In addition, Bell's female friend, in whom he was romantically interested, testified that the victim had been one of her drug dealers, that the victim had robbed and sexually assaulted her during a prior drug transaction and that Bell had become angry upon learning of the sexual assault.  She stated that, several hours before the attack on the victim, she brought Bell to meet up with defendant and that, later, at Bell's behest, she arranged to buy heroin from the victim.  She testified, however, that she did not carry out that arranged buy.  She asserted that, instead, she drove Bell to the victim's neighborhood, where Bell ultimately got into defendant's car.  According to the friend, she waited in the car and, upon seeing defendant's car 15 to 20 minutes later, she followed the car to a parking lot, where she observed either defendant or Bell throw a heavy bag into a dumpster.  The friend testified that she later saw defendant and Bell counting money, that Bell gave her several bags of heroin that were packaged like bags she would receive from the victim and that, upon questioning Bell as to what had happened, Bell stated, “your Homey might not be with us anymore.”  The friend's account was corroborated in many respects by surveillance footage that was admitted into evidence, as well as cell phone records of Bell's location on the night in question.  Further, the brother of defendant's friend testified to various inculpatory comments made by defendant, including that he and Bell had intended to rob and “beat” the victim in retaliation for the victim having sexually assaulted Bell's friend.  According to the brother, defendant told him that the victim had resisted the robbery, causing him to place the victim in a chokehold and Bell to hit him with a frying pan.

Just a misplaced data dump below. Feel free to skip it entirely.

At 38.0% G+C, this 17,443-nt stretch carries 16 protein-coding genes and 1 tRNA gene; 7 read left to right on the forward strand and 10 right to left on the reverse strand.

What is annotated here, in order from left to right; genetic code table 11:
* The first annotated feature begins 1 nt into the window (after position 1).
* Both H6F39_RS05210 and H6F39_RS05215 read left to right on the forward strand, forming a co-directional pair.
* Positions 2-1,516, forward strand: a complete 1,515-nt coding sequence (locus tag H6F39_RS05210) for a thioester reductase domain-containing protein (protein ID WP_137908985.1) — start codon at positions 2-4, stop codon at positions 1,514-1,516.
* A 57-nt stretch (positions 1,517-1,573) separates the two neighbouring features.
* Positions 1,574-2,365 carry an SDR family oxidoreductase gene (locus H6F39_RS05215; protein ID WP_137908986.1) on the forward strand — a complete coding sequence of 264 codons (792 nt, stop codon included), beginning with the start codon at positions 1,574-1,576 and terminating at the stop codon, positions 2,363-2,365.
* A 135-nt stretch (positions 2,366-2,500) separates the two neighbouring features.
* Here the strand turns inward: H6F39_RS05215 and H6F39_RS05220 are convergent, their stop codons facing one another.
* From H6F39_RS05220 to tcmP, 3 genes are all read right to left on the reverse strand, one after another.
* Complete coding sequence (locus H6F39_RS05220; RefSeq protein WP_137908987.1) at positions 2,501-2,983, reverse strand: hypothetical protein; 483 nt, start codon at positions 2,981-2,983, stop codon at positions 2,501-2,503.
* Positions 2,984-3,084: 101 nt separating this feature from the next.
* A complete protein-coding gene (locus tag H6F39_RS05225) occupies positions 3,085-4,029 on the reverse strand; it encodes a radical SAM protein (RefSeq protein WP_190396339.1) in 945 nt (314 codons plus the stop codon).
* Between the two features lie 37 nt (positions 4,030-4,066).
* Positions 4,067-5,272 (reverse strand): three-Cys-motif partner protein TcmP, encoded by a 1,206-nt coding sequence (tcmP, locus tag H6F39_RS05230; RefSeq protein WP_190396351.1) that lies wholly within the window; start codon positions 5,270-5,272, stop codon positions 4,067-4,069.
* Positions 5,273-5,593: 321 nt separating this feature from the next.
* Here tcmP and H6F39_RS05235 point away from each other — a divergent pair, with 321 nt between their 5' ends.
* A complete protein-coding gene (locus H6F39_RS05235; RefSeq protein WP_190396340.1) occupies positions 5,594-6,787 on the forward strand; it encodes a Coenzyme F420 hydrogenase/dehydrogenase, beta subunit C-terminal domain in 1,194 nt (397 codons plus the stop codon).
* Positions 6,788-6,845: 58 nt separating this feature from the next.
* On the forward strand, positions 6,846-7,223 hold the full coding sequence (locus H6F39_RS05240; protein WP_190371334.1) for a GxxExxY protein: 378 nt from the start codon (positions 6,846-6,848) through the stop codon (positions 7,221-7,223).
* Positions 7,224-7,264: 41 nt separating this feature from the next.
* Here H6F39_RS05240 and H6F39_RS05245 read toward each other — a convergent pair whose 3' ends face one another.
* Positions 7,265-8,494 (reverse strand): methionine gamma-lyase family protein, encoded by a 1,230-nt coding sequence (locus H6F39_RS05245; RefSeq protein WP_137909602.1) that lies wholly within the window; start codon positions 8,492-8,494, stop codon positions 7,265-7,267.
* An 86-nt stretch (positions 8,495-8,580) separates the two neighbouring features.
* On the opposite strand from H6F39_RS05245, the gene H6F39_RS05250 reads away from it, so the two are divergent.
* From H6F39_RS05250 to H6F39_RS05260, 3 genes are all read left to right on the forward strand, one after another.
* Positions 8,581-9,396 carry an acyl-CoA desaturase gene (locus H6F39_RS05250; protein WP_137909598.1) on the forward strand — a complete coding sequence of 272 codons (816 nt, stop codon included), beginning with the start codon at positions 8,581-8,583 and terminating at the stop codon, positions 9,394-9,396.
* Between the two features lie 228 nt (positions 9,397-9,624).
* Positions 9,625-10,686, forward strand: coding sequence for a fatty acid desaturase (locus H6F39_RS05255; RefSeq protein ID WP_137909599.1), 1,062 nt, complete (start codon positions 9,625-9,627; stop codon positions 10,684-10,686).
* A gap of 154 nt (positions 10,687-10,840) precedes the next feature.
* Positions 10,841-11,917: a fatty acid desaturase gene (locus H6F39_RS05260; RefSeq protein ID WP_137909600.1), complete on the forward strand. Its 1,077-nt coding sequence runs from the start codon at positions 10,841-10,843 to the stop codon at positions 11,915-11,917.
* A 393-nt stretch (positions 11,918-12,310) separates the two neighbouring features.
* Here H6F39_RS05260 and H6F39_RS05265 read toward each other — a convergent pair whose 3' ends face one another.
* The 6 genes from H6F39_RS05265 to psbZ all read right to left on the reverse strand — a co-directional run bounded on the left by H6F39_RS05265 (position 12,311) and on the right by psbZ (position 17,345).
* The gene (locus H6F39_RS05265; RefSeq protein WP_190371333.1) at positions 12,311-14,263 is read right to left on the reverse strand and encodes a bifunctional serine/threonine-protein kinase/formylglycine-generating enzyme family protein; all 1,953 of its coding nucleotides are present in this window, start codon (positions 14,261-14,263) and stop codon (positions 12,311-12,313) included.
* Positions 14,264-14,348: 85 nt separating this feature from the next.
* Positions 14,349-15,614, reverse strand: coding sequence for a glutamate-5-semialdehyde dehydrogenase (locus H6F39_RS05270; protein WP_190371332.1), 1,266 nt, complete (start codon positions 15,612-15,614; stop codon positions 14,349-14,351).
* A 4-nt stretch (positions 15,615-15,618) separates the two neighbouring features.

Viewing the foregoing evidence in the light most favorable to the People, we find that there is a valid line of reasoning and permissible inferences from which a rational juror could have concluded that defendant and Bell, his accomplice, forcibly stole property from the victim and that, during the course of that robbery, he caused the victim's death (see People v. Reed, 22 N.Y.3d 530, 535–536, 983 N.Y.S.2d 752, 6 N.E.3d 1108 [2014];  People v. Becoats, 17 N.Y.3d 643, 654, 934 N.Y.S.2d 737, 958 N.E.2d 865 [2011];  People v. Haggray, 164 A.D.3d 1522, 1525, 83 N.Y.S.3d 374 [2018], lv denied 32 N.Y.3d 1111, 91 N.Y.S.3d 363, 115 N.E.3d 635 [2018];  People v. Elliot, 57 A.D.3d 1095, 1097, 869 N.Y.S.2d 275 [2008], lv denied 12 N.Y.3d 783, 879 N.Y.S.2d 59, 906 N.E.2d 1093 [2009] ).  As to the weight of the evidence, it would not have been unreasonable for the jury to have reached a different verdict, particularly given the many inconsistencies in the testimony given by the brother and Bell's friend (see People v. Haggray, 164 A.D.3d at 1525, 83 N.Y.S.3d 374).  However, these credibility issues were fully explored during cross-examination and were ultimately resolved by the jury in favor of the People (see People v. Malak, 117 A.D.3d 1170, 1174, 984 N.Y.S.2d 666 [2014], lv denied 24 N.Y.3d 1086, 1 N.Y.S.3d 12, 25 N.E.3d 349 [2014];  People v. Sheppard, 107 A.D.3d 1237, 1239, 967 N.Y.S.2d 498 [2013], lv denied 22 N.Y.3d 1203, 986 N.Y.S.2d 423, 9 N.E.3d 918 [2014] ).  Thus, when we view the evidence in a neutral light and accord appropriate deference to the jury's credibility determinations, we find that defendant's convictions for murder in the second degree, robbery in the first degree and robbery in the second degree are supported by the weight of the evidence (see People v. Haggray, 164 A.D.3d at 1525, 83 N.Y.S.3d 374;  People v. Lalonde, 160 A.D.3d 1020, 1023, 74 N.Y.S.3d 638 [2018], lv denied 31 N.Y.3d 1118, 81 N.Y.S.3d 378, 106 N.E.3d 761 [2018];  People v. Reed, 97 A.D.3d 1142, 1144, 948 N.Y.S.2d 493 [2012], affd 22 N.Y.3d 530, 983 N.Y.S.2d 752, 6 N.E.3d 1108 [2014] ).